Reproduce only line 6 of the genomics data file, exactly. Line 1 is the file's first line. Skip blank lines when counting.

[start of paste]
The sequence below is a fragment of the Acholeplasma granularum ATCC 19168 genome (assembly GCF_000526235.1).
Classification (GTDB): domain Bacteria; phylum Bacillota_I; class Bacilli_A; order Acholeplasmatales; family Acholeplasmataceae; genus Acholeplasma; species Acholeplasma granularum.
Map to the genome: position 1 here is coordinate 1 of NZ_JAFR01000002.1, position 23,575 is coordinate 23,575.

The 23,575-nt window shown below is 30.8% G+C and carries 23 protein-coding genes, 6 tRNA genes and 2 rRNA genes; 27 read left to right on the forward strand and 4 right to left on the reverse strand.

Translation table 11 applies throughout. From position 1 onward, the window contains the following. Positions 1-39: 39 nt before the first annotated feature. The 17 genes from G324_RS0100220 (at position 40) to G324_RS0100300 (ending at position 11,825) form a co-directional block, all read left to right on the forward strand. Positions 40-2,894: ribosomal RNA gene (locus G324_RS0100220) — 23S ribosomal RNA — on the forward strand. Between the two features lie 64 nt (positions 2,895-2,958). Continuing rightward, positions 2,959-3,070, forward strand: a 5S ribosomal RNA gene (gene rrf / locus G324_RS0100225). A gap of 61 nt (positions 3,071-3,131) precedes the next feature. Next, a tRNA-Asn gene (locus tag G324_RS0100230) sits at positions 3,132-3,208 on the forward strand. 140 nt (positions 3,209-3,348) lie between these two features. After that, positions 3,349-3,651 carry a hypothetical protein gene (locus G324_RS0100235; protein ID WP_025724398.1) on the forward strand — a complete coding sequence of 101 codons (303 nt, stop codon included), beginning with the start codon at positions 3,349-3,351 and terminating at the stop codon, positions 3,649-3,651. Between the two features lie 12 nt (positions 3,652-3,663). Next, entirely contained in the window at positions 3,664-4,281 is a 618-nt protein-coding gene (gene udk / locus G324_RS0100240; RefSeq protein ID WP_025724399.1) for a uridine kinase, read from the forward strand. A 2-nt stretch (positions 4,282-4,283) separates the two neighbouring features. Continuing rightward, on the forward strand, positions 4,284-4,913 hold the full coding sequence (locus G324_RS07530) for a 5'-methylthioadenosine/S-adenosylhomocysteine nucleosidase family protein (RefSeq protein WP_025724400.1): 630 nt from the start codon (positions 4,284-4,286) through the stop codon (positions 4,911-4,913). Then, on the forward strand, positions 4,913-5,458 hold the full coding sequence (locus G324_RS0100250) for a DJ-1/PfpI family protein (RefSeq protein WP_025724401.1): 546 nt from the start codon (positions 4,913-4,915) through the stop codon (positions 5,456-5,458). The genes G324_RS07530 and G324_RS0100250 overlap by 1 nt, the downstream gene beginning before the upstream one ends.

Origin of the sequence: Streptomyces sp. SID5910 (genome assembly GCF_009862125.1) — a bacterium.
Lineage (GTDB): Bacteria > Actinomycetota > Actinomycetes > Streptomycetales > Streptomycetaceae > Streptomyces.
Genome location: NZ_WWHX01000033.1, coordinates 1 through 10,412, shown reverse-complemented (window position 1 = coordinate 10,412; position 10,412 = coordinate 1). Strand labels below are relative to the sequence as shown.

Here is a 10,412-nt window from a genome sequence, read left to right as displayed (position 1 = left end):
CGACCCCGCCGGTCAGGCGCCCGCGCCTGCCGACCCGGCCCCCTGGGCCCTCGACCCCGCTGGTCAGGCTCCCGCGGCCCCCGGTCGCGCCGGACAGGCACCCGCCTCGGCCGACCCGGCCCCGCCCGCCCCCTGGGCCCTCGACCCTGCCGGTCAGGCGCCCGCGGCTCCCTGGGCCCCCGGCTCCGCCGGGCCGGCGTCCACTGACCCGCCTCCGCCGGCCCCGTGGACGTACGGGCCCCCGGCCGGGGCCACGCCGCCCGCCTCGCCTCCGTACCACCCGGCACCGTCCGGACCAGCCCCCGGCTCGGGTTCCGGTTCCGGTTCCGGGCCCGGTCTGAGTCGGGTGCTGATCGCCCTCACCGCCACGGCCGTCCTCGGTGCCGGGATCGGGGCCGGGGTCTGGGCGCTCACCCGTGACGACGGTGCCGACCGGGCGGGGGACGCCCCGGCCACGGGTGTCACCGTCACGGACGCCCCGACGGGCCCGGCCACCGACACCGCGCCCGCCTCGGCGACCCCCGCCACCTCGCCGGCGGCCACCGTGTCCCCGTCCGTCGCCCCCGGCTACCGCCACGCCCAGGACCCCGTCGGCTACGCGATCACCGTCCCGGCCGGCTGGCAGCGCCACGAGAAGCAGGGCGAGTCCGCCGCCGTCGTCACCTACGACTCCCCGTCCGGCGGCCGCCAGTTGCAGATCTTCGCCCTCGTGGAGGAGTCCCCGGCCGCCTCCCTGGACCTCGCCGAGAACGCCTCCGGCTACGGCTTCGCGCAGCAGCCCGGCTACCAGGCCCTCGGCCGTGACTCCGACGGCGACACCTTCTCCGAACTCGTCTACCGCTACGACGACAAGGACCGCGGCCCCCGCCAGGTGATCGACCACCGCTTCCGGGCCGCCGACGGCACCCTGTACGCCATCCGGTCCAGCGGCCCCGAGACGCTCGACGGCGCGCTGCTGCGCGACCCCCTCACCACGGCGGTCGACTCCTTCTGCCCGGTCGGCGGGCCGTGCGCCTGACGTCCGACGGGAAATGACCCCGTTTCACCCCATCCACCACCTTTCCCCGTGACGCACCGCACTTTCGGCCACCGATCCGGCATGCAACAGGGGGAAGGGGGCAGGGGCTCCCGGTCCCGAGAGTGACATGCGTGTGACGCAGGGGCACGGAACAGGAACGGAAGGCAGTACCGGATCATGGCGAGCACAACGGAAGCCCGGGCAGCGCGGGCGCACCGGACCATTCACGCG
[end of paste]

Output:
Origin of the sequence: Streptomyces sp. SID5910 (genome assembly GCF_009862125.1) — a bacterium.